On Saturday, May 20, Maestros Alfred E. Sturgis and Michael Votta, Jr., led the NC Master Chorale and the NC Wind Orchestra through a truly noteworthy concert. All four of the works heard on the program at Meymandi Concert Hall made good use of this excellent brass and woodwind (and percussion) ensemble and the always-superb chorus. Sturgis conducted the first half and Votta took the baton throughout the second half.

The opening work was Randall Thompson’s unforgettable “The Last Word’s of David.” I first sang it almost fifty years ago in an all-state festival under the direction of Robert Fountain. The work was composed for the 25th anniversary of Serge Koussevitsky’s leadership of the Boston Symphony Orchestra. Using a text from the book of Samuel, it begins with a festive octave leap and a descending phrase on the words “He that ruleth over men, must be just, Ruling in the fear of God.” The rest of the anthem comes down to earth quietly and reverently: “And he shall be as the light of the morning, when the sun riseth, even a morning without clouds… as the tender grass springing out of the earth by clear shining… after rain. Alleluia.” The closing Alleluia is every bit as incandescent and ethereal as his best known anthem, “Alleluia.”

The major classical work of the evening was Anton Bruckner’s Mass No. 2 in E Minor, and it is most certainly one of his crowning achievements. Meeting the demands of the circumstances (the Linz Cathedral dedication for which it was written had to be held outdoors), he made use of a cluster of brass and woodwinds and came up with a strikingly unique sound. Much of the work uses the chorus in unaccompanied polyphonic passages (sometimes in eight parts), with the instruments introducing, commenting, or supporting, sporadically. It requires the best of choruses and a skilled conductor to keep it all together. Other than one French horn entrance that went awry, the performance for the most part unfolded with devotion and precision. The opening Kyrie was marvelous; the choir’s pianissimo entrances came out of nowhere, clean and pure, and built to the prayer’s plea for mercy in fortissimo. The Credo section, especially from “Et in carnatus est” (“He was incarnate….”) through the “Crucifixus,” is some of the most beautiful and vividly descriptive music written for any mass. And then, after a brief, sad interlude for brass, the “Et resurrexit” is like the stone of the tomb being rolled away and the risen Christ appearing in all his glory. This is the work of a devout man whose genius is often underrated and sometimes misunderstood.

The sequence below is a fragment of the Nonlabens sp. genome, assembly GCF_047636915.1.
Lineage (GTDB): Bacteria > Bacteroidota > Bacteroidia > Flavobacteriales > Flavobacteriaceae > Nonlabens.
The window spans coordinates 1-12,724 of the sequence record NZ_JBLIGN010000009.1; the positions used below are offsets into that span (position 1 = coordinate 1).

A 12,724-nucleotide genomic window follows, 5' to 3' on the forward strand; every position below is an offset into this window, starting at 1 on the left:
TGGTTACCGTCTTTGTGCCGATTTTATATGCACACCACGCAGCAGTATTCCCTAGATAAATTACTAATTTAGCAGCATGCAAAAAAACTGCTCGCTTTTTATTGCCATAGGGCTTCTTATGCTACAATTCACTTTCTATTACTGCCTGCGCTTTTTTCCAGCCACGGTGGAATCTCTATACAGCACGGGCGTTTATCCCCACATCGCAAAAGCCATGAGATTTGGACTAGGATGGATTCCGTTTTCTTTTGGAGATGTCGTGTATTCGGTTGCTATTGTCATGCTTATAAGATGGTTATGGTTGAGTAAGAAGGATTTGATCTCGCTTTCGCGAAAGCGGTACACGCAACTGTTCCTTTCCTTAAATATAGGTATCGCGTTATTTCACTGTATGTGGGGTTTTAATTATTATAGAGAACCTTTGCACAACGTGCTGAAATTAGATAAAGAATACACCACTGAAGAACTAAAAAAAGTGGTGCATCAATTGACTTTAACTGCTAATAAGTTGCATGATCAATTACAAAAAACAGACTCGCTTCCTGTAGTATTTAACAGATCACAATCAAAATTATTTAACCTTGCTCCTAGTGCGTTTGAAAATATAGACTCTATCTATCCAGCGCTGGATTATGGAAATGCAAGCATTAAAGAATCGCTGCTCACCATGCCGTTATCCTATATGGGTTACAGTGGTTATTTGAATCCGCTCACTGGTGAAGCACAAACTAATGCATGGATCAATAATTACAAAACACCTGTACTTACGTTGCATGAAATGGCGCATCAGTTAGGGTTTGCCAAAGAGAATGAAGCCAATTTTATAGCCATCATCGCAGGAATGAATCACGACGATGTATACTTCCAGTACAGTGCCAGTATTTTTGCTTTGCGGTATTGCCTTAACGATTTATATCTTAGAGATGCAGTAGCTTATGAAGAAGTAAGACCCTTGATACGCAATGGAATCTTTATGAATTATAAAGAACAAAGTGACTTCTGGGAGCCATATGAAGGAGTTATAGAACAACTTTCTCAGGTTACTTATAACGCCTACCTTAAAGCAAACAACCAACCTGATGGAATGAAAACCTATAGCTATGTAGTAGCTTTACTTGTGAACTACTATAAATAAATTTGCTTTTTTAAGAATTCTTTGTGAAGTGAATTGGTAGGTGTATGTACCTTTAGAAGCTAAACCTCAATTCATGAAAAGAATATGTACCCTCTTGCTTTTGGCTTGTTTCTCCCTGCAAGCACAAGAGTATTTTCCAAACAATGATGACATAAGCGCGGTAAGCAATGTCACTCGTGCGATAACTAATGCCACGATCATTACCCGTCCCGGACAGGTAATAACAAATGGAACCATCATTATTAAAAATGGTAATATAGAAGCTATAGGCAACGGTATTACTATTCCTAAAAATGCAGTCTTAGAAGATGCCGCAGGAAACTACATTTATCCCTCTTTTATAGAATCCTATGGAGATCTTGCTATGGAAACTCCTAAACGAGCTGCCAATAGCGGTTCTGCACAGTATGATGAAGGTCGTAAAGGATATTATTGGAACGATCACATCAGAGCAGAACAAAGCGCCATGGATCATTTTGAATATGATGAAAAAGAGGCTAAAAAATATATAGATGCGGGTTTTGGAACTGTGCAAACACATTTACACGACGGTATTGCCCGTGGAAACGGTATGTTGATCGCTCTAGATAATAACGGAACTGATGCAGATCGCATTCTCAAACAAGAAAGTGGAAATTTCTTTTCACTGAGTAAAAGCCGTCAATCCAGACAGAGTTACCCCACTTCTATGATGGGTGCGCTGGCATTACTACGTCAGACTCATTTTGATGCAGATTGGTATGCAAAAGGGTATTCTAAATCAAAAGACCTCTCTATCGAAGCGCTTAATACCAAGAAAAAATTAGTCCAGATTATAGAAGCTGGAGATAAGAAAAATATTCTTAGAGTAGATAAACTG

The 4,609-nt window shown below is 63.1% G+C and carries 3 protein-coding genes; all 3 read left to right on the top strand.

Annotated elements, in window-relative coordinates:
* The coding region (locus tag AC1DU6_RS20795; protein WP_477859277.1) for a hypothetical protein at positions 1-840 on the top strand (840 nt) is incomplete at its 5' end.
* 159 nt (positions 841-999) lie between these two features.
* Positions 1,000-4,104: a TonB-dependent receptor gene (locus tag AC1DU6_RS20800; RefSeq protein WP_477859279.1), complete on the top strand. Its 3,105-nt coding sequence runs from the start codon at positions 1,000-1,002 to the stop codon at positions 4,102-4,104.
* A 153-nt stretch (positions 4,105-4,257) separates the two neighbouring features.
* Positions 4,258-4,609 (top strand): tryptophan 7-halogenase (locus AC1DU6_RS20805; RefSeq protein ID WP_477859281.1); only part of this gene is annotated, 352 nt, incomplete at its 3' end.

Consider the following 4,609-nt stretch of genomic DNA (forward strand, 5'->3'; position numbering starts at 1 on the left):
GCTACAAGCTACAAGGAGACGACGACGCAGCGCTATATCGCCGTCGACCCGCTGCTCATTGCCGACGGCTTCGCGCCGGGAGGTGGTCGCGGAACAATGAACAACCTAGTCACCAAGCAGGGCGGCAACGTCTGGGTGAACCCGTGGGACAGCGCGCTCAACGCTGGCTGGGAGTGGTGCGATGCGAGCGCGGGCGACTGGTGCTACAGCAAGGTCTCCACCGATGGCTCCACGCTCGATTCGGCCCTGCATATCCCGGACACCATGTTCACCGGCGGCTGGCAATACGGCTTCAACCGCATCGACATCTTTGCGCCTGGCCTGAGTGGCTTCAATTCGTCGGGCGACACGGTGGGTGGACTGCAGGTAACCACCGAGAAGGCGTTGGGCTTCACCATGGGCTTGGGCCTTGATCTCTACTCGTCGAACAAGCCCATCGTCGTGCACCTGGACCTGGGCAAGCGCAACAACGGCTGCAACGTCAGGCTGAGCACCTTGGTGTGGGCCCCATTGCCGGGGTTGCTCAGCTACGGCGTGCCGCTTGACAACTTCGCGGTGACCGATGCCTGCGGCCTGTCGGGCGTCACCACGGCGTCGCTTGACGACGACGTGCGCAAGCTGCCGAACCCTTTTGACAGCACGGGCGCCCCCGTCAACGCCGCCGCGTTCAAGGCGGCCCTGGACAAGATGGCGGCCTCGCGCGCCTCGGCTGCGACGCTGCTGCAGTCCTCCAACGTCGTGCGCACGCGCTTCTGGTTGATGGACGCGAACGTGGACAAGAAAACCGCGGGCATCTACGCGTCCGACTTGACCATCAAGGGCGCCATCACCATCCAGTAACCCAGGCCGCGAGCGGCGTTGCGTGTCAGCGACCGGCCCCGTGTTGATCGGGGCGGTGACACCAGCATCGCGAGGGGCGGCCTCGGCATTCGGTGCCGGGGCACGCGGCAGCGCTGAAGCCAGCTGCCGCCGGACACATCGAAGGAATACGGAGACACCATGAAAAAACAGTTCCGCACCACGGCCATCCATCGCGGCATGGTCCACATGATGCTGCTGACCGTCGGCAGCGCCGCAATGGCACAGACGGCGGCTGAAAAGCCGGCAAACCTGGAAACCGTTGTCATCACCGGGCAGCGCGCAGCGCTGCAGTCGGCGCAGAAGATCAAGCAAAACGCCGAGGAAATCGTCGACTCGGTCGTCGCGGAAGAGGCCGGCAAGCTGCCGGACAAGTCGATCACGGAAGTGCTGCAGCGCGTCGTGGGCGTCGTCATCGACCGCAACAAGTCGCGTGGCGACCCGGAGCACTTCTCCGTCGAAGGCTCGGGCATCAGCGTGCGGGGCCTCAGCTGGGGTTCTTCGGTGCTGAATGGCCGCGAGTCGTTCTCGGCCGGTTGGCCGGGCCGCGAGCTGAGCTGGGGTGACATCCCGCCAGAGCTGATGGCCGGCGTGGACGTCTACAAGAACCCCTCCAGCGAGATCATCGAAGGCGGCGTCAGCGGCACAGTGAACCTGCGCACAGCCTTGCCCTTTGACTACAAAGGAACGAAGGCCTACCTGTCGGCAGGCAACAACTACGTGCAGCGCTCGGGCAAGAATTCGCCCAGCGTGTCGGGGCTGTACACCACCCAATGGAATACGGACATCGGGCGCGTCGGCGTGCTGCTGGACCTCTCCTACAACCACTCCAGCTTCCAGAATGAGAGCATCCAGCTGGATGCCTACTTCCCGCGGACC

After intermission, with Votta on the podium, we heard Wagner’s “Elsa’s Procession to the Cathedral,” which concludes the second act of Lohengrin. The arrangement was originally prepared by Votta for brass ensemble alone, but for this collaborative performance the voice parts were given back to the chorus. Wagner, nearing his maturity, employs his now well-known rich, dense harmonies, his formidable orchestration, and his genius of sustained building to a climax. It was grand and glorious in every sense.

With Samuel Adler’s “Rogues and Lovers,” it was immediately evident that we were in a different world. This was the only work on the program I had never heard before, and it thrilled me with its saucy and brash dissonances and its raucous, inventive rhythms. It is post-Wagnerian music at its most entertaining.

Adler is one of those German creative giants who came to the United States in the late 1930s. Now in his 80s, he continues to hold a position as Professor of Composition at the Eastman School of Music. The work we heard makes use of Irish, British, Caribbean, American, South American, and Liberian folk tunes, one melding into the next, sometimes abruptly, sometimes subtly. The Irish tune “Searching for Lambs,” scored for the enlarged and percussion-enhanced brass ensemble, served as the prelude. “What you going to do with a Drunken Sailor” was playful and impudent. The Appalachian folk song, “He’s Gone Away,” scored for chorus a cappella, was exquisitely beautiful. The Caribbean and South American music was intricately rhythmic, and the closing American tune “The Gypsum Lady” was pure fun.

I am so glad I had the opportunity to hear this concert. I was a little disappointed that Meymandi Concert Hall was only about two-thirds filled. The artists deserved a packed house! Next time you have a chance like this, don’t pass it up!